Results may vary. Dr. Ho urged ophthalmologists to keep an open mind when considering treatment options. “We’re very lucky to have 3 effective anti-VEGF agents. But remember that variations in individual patient response may lead you to a drug choice that may counter Protocol T results. You’ll do your patients a disservice if you think that drug X works best for all patients.” And if response to anti-VEGF agents is inadequate, corticosteroids are an option, he said.
Caveat for special circumstances. “Regardless of which of the 3 [anti-VEGF] medications are used, we need to exercise caution when considering treatment of DME in patients who are pregnant, who are of child-bearing potential, or who are breast-feeding,” said Dr. Lauer. “We do not know what effect intravitreal anti-VEGF has on developing humans during pregnancy or after birth.”
What Protocol T Means for Laser
“Laser [therapy] was altered years ago by Protocol I,” Dr. Wells said. Protocol I found that for DME involving the central macula, intravitreal ranibizumab with prompt or deferred (24 weeks or more) focal/grid laser was more effective through 2 years in improving visual acuity than focal/grid laser treatment alone.
Five years out, he said, half of the eyes assigned to deferral of laser in Protocol I never received a laser treatment. “That knowledge has made me very slow to do laser now.” He added that 5-year follow-up showed some signs that eyes treated with ranibizumab and deferral of laser for 6 months had better long-term visual outcomes than eyes treated with ranibizumab and immediate laser.
Thus, in Protocol T, laser photocoagulation therapy for persistent edema was required, but only after 6 months of injections. Aflibercept-treated eyes were less likely to get laser than those in the other two groups. Laser was performed at least once between 24 and 48 weeks in 37% of aflibercept group, compared with 46% in the ranibizumab group and 56% in the bevacizumab group.
But don’t dismiss laser. In nonfoveal-involving edema with clearly visible extrafoveal leaking microaneurysms, focal laser may still be a good option in select patients, Dr. Ehlers said. However, for foveal-involving edema, pharmacotherapy should be considered the first-line approach, he said.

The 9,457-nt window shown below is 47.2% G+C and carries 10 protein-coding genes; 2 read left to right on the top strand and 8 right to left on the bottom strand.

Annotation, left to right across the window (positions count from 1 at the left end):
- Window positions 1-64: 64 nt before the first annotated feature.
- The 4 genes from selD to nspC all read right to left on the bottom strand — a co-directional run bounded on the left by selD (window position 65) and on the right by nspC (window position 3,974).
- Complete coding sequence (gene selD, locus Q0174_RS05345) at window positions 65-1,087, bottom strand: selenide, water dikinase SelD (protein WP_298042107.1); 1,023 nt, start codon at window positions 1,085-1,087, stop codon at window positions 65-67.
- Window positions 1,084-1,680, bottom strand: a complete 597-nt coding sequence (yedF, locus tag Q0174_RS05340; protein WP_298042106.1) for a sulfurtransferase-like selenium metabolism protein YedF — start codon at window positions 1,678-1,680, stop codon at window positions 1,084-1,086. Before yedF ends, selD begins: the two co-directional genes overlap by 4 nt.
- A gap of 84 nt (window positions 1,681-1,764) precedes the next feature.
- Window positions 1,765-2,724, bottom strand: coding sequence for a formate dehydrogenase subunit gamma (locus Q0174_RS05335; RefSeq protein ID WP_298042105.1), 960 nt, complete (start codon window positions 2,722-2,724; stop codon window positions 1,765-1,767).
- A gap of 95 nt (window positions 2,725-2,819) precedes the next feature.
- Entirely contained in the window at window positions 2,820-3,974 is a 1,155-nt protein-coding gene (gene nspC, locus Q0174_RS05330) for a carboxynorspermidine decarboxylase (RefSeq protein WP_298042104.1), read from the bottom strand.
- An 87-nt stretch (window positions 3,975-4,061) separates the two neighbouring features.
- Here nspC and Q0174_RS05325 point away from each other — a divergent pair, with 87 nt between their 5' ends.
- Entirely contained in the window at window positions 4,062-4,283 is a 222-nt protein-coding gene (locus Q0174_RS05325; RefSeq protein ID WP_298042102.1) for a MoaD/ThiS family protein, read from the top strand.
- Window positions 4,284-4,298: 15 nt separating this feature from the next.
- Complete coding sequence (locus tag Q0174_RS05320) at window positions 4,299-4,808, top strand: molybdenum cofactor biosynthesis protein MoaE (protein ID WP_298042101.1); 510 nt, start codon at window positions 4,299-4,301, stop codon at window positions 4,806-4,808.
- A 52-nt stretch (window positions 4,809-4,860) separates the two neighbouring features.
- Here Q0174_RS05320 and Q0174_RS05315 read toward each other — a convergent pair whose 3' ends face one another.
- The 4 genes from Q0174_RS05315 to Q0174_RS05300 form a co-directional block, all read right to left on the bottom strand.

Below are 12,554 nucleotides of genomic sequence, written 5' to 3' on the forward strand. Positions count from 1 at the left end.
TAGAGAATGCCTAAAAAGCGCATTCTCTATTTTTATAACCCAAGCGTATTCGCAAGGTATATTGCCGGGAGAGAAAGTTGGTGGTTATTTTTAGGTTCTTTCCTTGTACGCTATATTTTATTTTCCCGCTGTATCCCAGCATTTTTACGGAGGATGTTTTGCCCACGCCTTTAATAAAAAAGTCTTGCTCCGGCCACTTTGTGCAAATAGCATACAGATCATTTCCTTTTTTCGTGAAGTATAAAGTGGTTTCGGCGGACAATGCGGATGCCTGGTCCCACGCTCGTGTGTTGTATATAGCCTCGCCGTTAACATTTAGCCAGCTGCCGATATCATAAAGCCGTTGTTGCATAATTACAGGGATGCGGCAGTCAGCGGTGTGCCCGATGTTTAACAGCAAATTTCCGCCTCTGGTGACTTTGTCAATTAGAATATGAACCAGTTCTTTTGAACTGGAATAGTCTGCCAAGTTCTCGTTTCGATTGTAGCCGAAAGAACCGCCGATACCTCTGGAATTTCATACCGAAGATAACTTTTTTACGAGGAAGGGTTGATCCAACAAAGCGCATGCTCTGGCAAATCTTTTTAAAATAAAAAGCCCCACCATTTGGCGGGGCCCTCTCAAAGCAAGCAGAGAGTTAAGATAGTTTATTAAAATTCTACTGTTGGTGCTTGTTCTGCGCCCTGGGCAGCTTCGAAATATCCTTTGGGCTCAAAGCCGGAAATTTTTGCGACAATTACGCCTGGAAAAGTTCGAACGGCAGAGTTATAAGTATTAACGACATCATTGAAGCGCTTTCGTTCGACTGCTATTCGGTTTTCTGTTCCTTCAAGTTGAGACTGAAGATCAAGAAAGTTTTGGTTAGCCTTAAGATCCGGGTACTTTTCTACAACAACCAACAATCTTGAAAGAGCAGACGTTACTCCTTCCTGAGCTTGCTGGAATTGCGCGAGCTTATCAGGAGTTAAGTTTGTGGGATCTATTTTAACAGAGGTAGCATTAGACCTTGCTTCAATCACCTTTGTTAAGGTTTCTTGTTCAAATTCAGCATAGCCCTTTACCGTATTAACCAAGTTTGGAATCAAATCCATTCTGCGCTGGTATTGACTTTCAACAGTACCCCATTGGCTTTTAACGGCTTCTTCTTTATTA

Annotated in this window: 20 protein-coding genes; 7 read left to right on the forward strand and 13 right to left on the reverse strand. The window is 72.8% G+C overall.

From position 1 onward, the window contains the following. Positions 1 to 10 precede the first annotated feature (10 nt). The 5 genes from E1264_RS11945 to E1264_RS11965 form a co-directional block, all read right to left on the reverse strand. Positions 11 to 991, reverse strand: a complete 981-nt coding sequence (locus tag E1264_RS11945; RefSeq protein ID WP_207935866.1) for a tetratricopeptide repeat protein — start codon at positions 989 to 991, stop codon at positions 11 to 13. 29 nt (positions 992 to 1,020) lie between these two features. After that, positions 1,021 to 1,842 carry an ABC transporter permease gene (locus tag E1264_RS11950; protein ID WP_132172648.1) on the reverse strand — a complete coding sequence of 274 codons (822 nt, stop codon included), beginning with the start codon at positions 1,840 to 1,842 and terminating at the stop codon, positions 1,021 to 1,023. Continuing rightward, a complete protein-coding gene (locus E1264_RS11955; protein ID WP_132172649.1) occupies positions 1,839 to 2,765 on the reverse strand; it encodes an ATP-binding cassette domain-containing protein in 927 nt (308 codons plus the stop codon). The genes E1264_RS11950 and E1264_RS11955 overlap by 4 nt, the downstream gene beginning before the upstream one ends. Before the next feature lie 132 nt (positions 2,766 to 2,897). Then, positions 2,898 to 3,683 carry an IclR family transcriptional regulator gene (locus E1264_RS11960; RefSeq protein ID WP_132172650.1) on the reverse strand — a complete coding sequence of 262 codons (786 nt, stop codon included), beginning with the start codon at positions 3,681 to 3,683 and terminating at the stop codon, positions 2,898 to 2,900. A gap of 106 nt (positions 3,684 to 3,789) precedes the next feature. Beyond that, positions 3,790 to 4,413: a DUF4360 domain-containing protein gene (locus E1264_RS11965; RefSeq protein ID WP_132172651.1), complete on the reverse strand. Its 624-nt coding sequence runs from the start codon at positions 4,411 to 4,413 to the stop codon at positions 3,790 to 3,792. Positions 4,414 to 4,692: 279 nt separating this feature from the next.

A Closer Look at Bevacizumab
An editorial by Martin and Maguire in the New England Journal of Medicine6 endorsed bevacizumab as first-line therapy for patients in the better vision subgroup, which, the authors noted, includes 75% of patients with DME in the general population. Given no significant differences in safety and efficacy among the drugs in the subgroup with better vision, doctors have a choice, the authors noted. And because of the price disparity among the agents, the authors made a case for choosing bevacizumab, at $50 per dose, compared with $1,200 for ranibizumab and $1,950 for aflibercept.
Anatomic findings. Yet Dr. Ho, who acknowledged that Protocol T gives ophthalmologists options, also said he reserves bevacizumab for cases in which there are no other alternatives. “The differences we saw in T tell us that bevacizumab is really an inferior choice for the treatment of DME, at least in the Protocol T study population,” he said. “Bevacizumab did not dry the macula as well, and visual acuity gains were not as strong as those noted with aflibercept and ranibizumab.”
Dr. Ehlers questioned how bevacizumab would perform over time. “These are young people, and it’s a chronic disease.” He pointed out that bevacizumab may provide VA similar to the other drugs in the better VA subgroup, but it leaves patients with a thicker retina than the other drugs do. “Over the long haul, does the eye maintain the same visual acuity? The unknown long-term implications of the residual retinal thickening may be an important variable for the durable effect of these drugs,” he said.